|John Simons (John Potts)|
4 March 1956|
Evenwood, County Durham
|Residence||Richmond, North Yorkshire|
|Employer||John Simons Consulting www.simoradio.com|
John Simons (John Potts) is a British radio executive, former group programming director for GMG Radio now working as an International Radio Consultant, mainly in Europe, Africa and the Middle East.
Simons began his career in 1979, before fronting the Breakfast Show on Radio Tees from 1983 to 1986 (where he was also head of music), and moving to BBC Radio Nottingham where he presented the mid-morning show and afternoon drive show from 1987 to 1994.
In 1994 he was invited to be part of the team who launched Century Radio in Gateshead as programme director, assisting the managing director John Myers. The Century brand with a high speech content ratio became successful, with other stations subsequently launched in Nottingham and Salford. At the North East Century he hosted the Afternoon show as well as the Lunch Time Phone-In and the Sunday lunchtime light-entertainment show called The Crazy Gardening Show with gardening experts Adam (Malcolm) Edon and Gary Philipson.
In 1997 he became programme director of national speech station Talk Radio UK, which was then attracting 2.1 million listeners, and saw an increase to 2.8 million listeners under his tenure. He left when Kelvin MacKenzie took over the station after CLT sold to the Mirror Group in November 1998, and was escorted from the building by security officers on the takeover. He then moved onto London's LBC programming an all talk and phone-in format with which he had become so familiar. He then returned to mainly music radio on BBC Radio 2 where he was drafted in to work on music policy by the Controller Jim Moir and his Deputy Lesley Douglas.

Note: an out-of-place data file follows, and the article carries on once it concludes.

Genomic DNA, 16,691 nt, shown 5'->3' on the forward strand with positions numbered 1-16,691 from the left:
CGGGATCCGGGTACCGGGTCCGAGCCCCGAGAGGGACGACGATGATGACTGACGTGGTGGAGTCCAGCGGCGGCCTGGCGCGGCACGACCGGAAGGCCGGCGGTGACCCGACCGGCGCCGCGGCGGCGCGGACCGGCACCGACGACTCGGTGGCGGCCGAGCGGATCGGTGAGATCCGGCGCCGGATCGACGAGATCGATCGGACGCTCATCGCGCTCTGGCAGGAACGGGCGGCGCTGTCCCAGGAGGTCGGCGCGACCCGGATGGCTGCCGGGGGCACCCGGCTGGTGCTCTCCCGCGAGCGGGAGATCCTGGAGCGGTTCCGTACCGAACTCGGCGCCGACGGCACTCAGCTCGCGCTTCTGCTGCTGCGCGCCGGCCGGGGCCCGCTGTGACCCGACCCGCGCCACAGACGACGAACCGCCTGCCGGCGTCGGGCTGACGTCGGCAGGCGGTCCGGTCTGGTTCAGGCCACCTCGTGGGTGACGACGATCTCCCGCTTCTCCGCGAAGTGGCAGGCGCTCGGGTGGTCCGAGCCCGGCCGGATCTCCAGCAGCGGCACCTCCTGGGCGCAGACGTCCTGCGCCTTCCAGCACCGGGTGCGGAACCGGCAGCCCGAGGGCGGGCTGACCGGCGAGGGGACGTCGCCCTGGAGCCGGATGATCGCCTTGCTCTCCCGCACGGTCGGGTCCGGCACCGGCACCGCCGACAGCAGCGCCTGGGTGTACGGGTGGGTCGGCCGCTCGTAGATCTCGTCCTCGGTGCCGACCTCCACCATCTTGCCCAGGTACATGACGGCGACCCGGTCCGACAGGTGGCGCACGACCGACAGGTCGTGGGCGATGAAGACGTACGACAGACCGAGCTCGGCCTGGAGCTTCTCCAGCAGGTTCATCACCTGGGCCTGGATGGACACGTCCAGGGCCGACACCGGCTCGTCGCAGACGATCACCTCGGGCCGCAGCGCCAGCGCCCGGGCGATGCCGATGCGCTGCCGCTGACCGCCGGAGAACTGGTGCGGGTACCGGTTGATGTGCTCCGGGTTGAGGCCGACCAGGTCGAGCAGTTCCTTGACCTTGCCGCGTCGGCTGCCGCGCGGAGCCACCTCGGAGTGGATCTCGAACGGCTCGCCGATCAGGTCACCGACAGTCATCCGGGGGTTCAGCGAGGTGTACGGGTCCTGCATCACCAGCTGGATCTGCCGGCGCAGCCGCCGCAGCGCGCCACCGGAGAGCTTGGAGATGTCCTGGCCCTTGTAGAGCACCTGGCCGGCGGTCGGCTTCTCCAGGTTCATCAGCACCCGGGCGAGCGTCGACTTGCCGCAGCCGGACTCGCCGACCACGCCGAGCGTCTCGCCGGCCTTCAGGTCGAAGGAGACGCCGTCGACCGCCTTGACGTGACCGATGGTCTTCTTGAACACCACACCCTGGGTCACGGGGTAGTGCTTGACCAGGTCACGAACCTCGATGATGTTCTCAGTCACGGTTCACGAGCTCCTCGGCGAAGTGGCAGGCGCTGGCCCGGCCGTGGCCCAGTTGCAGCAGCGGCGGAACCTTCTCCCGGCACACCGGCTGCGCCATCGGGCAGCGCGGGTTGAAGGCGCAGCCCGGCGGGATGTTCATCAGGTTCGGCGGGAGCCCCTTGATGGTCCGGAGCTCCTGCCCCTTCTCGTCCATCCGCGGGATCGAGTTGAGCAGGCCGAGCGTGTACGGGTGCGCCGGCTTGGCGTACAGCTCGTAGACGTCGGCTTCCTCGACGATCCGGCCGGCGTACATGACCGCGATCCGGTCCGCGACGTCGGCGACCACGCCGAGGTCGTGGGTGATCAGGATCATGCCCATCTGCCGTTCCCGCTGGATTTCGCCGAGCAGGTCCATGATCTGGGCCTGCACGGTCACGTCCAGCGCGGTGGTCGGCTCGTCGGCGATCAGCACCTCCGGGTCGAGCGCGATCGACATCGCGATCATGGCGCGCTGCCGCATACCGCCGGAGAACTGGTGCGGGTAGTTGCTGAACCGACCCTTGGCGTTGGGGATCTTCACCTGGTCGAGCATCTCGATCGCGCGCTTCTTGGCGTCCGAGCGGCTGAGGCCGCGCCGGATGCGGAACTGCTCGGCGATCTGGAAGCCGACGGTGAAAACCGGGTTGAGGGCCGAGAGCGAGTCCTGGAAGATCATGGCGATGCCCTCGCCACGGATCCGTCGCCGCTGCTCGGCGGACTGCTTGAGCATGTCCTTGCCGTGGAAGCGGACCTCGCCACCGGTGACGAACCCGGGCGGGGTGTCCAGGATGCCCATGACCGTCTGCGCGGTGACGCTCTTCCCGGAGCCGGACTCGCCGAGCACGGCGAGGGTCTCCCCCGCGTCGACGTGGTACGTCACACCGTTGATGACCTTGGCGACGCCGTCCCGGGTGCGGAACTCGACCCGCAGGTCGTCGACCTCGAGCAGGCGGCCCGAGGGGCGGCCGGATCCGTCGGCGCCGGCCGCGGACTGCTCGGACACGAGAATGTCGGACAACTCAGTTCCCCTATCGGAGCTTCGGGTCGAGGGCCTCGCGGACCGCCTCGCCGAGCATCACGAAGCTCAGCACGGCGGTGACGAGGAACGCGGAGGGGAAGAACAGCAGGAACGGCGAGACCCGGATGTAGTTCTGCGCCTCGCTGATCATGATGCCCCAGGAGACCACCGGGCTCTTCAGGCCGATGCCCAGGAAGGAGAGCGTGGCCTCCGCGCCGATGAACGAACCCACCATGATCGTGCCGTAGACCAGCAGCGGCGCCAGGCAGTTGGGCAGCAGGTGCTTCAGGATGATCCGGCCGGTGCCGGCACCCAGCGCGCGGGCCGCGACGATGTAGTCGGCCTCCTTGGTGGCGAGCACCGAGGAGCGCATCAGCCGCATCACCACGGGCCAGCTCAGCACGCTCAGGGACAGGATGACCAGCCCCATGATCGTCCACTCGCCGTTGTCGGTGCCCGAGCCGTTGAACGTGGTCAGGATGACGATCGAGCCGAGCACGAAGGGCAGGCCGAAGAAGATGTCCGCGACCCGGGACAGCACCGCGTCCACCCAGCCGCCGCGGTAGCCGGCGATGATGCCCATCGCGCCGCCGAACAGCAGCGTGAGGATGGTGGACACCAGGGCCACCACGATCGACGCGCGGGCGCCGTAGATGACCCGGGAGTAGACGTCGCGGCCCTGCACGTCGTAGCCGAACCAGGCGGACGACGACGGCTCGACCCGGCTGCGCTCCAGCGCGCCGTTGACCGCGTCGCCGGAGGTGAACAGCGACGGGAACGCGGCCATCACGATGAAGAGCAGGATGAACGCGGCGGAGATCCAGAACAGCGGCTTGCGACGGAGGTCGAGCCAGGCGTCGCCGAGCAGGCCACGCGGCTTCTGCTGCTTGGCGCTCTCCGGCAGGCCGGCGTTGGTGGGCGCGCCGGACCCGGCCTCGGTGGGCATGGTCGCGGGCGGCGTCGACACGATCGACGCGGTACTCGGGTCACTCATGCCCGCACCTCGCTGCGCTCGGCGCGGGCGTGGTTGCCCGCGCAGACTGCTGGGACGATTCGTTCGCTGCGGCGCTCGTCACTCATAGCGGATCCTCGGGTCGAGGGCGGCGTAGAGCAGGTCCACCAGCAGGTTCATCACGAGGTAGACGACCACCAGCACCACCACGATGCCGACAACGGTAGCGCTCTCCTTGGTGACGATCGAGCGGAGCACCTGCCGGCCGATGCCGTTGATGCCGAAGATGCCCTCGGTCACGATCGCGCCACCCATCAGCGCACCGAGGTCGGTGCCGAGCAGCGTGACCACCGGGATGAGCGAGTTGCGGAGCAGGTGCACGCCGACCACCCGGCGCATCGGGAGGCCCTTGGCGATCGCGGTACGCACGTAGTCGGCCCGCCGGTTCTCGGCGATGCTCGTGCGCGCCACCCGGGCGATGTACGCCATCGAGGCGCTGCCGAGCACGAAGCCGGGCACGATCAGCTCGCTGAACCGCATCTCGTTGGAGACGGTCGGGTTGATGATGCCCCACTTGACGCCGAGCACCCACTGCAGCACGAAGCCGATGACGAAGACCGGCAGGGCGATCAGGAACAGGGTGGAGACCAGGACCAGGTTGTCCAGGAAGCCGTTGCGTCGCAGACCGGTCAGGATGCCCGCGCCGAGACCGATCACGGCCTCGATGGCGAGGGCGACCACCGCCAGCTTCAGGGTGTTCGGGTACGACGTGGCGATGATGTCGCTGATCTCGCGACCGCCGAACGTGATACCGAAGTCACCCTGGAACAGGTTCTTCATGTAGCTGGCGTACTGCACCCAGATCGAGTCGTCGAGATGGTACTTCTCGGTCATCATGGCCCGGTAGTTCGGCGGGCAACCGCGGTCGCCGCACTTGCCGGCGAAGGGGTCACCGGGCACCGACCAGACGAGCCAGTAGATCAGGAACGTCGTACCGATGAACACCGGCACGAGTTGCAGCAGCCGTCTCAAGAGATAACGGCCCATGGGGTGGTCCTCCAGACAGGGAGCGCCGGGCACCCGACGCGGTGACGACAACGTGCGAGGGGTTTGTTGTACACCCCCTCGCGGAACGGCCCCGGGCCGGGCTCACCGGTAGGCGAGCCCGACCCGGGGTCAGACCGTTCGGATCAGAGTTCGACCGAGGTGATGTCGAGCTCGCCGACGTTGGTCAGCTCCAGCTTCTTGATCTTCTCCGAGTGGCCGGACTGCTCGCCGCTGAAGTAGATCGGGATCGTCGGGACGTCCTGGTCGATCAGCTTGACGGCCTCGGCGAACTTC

GMG first launched, Real Radio in South Wales, the most successful of regional radio station launches and its Scottish equivalent formerly Scot FM bought for around £25 Million became yet again the most listened to radio station in Scotland in just two years. The Group grew quickly launching Real Radio Yorkshire followed by the acquisition of Jazz FM in London and the North West and then Saga Radio in the East & West Midlands, Glasgow and the North East. This made GMG Radio the third biggest commercial radio group in the UK.
In May 2004 Simons was awarded the Sony Radio Academy Gold Award for Programmer of the Year. In October 2006, the group acquired the Century brand from GCap Media, and in December 2006 Simons received a Fellowship from The Radio Academy, "an award to recognise individuals who have made outstanding contributions to the industry."
On 25 June 2012 it was announced Global Radio (the owner of stations such as Capital and Heart) had bought GMG Radio, however the former will continue to operate separately until a regulatory review is carried out, Real Radio is thought to integrate into Heart.
John left Real and Smooth Radio at the end of 2013 having left the stations on record Rajar results and re-entered the world of consultancy.
- "RockTalkFM: An Application for the FM Independent Local Radio License for North East England" (PDF). GMG Radio. 2005-12-08. Archived from the original (PDF) on 30 September 2007. Retrieved 2007-01-06.
- "Fellowship for John Simons". Radio Today. 18 December 2006. Archived from the original on 29 September 2007. Retrieved 6 January 2007.
- "Presenters". Radio Tees. Retrieved 2007-01-05.
- "Variety FM: An Application for the FM Independent Local Radio License for South Rales" (PDF). GMG Radio. Archived from the original (PDF) on 30 September 2007. Retrieved 2007-01-06.
- "Sony Programmer of the Year award for GMG Radio". Radio Today. 13 May 2004. Archived from the original on 29 September 2007. Retrieved 6 January 2007.
- "TalkSPORT". Media UK. Archived from the original on 10 November 2006. Retrieved 2007-01-06.
- The Radio Academy "Fellows" Archived 24 October 2014 at the Wayback Machine.
- GMG Radio sold to Global for £50m Mark Sweeney, The Guardian, 25 June 2012
- Global Radio seals £50m purchase of GMG Radio Maisie McCabe, Media Week, 25 June 2012